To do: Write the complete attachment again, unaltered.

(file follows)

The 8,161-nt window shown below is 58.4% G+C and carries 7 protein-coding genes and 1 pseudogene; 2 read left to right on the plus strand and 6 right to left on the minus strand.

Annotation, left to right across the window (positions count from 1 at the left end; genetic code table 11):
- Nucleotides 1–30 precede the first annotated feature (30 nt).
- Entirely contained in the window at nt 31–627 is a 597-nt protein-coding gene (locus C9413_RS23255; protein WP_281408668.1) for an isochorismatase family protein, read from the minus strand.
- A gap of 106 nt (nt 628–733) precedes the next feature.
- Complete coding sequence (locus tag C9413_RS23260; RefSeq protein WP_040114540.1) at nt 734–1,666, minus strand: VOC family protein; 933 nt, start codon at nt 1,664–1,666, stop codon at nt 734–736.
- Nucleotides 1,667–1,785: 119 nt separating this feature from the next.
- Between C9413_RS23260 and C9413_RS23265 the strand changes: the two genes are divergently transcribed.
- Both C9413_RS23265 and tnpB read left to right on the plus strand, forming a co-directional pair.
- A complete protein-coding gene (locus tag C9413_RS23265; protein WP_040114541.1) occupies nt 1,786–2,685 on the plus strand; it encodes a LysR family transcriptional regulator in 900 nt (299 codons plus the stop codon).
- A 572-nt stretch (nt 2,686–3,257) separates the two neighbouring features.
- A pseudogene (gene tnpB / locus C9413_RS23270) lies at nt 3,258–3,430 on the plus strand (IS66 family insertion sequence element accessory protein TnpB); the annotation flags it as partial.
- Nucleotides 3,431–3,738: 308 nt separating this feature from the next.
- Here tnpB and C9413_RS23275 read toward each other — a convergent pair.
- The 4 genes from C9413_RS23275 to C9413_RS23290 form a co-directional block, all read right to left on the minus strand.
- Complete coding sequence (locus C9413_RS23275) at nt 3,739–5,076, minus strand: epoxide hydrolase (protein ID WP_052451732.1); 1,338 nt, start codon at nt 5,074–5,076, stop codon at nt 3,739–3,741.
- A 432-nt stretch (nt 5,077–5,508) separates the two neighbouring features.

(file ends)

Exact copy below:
The 8,161-nt window shown below is 58.4% G+C and carries 7 protein-coding genes and 1 pseudogene; 2 read left to right on the plus strand and 6 right to left on the minus strand.

Annotation, left to right across the window (positions count from 1 at the left end; genetic code table 11):
- Nucleotides 1–30 precede the first annotated feature (30 nt).
- Entirely contained in the window at nt 31–627 is a 597-nt protein-coding gene (locus C9413_RS23255; protein WP_281408668.1) for an isochorismatase family protein, read from the minus strand.
- A gap of 106 nt (nt 628–733) precedes the next feature.
- Complete coding sequence (locus tag C9413_RS23260; RefSeq protein WP_040114540.1) at nt 734–1,666, minus strand: VOC family protein; 933 nt, start codon at nt 1,664–1,666, stop codon at nt 734–736.
- Nucleotides 1,667–1,785: 119 nt separating this feature from the next.
- Between C9413_RS23260 and C9413_RS23265 the strand changes: the two genes are divergently transcribed.
- Both C9413_RS23265 and tnpB read left to right on the plus strand, forming a co-directional pair.
- A complete protein-coding gene (locus tag C9413_RS23265; protein WP_040114541.1) occupies nt 1,786–2,685 on the plus strand; it encodes a LysR family transcriptional regulator in 900 nt (299 codons plus the stop codon).
- A 572-nt stretch (nt 2,686–3,257) separates the two neighbouring features.
- A pseudogene (gene tnpB / locus C9413_RS23270) lies at nt 3,258–3,430 on the plus strand (IS66 family insertion sequence element accessory protein TnpB); the annotation flags it as partial.
- Nucleotides 3,431–3,738: 308 nt separating this feature from the next.
- Here tnpB and C9413_RS23275 read toward each other — a convergent pair.
- The 4 genes from C9413_RS23275 to C9413_RS23290 form a co-directional block, all read right to left on the minus strand.
- Complete coding sequence (locus C9413_RS23275) at nt 3,739–5,076, minus strand: epoxide hydrolase (protein ID WP_052451732.1); 1,338 nt, start codon at nt 5,074–5,076, stop codon at nt 3,739–3,741.
- A 432-nt stretch (nt 5,077–5,508) separates the two neighbouring features.